These treats usually happened on long weekends or holidays, when my Dad would decide to clean his cupboard, or when my mom decided to clean hers.

We were allowed to watch and help as long as we were careful and didn’t behave irresponsibly.

We could barely contain our excitement, when we saw the creamy white paper or pens and lovely paper clips that our father had. My hands wanted to possess one of those notepads – to write (not sure what??).

If our Dad was happy with us, we would usually get something from his treasure trove. He would sometimes read out quotations from his notebook, or show us pencil sketches from his college days.

The things we collected thus were so precious, if only because our father had kept them so beautifully. We felt honoured to receive an old notepad or empty diary or a fountain pen.

When our mom opened her almirah, we would gaze in wonder at her beautiful silk sarees, neatly hanging in a line. There was the beautiful fragrance of sandalwood that gushed out of the wardrobe from the fragrance pouches she used.

Image courtesy – Dreamstime.com

Shiny sarees, the occasional sequinned saree, ornate jewelry boxes – we got glimpses of these as mom took out stuff, cleaned her cupboards and put them back in.

There was also a small, square, metal piggy bank that our mom had. It had the picture of a happy family on one side, and for the longest time I thought that it was ‘our family picture’. The piggy bank had a complicated locking mechanism, and we watched our mom pick out the key from a bunch of other important-looking keys to unlock the piggy bank.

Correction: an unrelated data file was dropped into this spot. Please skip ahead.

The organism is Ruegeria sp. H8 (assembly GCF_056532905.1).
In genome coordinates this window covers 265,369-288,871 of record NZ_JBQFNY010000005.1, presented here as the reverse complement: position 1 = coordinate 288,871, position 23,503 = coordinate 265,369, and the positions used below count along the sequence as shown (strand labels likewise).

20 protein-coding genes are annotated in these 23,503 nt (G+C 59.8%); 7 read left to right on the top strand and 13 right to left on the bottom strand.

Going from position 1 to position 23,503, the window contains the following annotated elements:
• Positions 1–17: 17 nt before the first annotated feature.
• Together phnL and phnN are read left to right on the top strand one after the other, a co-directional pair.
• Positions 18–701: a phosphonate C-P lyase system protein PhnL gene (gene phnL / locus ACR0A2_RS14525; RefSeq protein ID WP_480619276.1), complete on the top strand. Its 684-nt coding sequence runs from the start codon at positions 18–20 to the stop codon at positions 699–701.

When the cleaning was done, we usually went back to play or to study; knowing that those areas were out of bounds to us again….till the next time.

Yay! My Blog turns 3 today


Dear friends,

Three years ago, on the 25th of January 2015, I posted my first blog; to give the words and sentences that constantly dance in my head a chance to narrate their simple, everyday experiences.

Image courtesy – http://www.clipartof.com

Writing about these simple moments has made me a keen observer of all those small jigsaw pieces that fit seamlessly into each other, making our lives so vibrant and complete!

This journey, however, is not only about writing. It is also about having met such wonderful bloggers and readers from around the world, who have encouraged and motivated me to keep this blog going. I am deeply grateful to you all for the constant support, and for taking the time to read my blog and leaving your likes and comments.

My blog stats show that I have written 393 posts over these three years! Phew! Can’t believe I have actually written so much.

I hope to continue this journey and capture these simple moments that form the mosaic of our lives.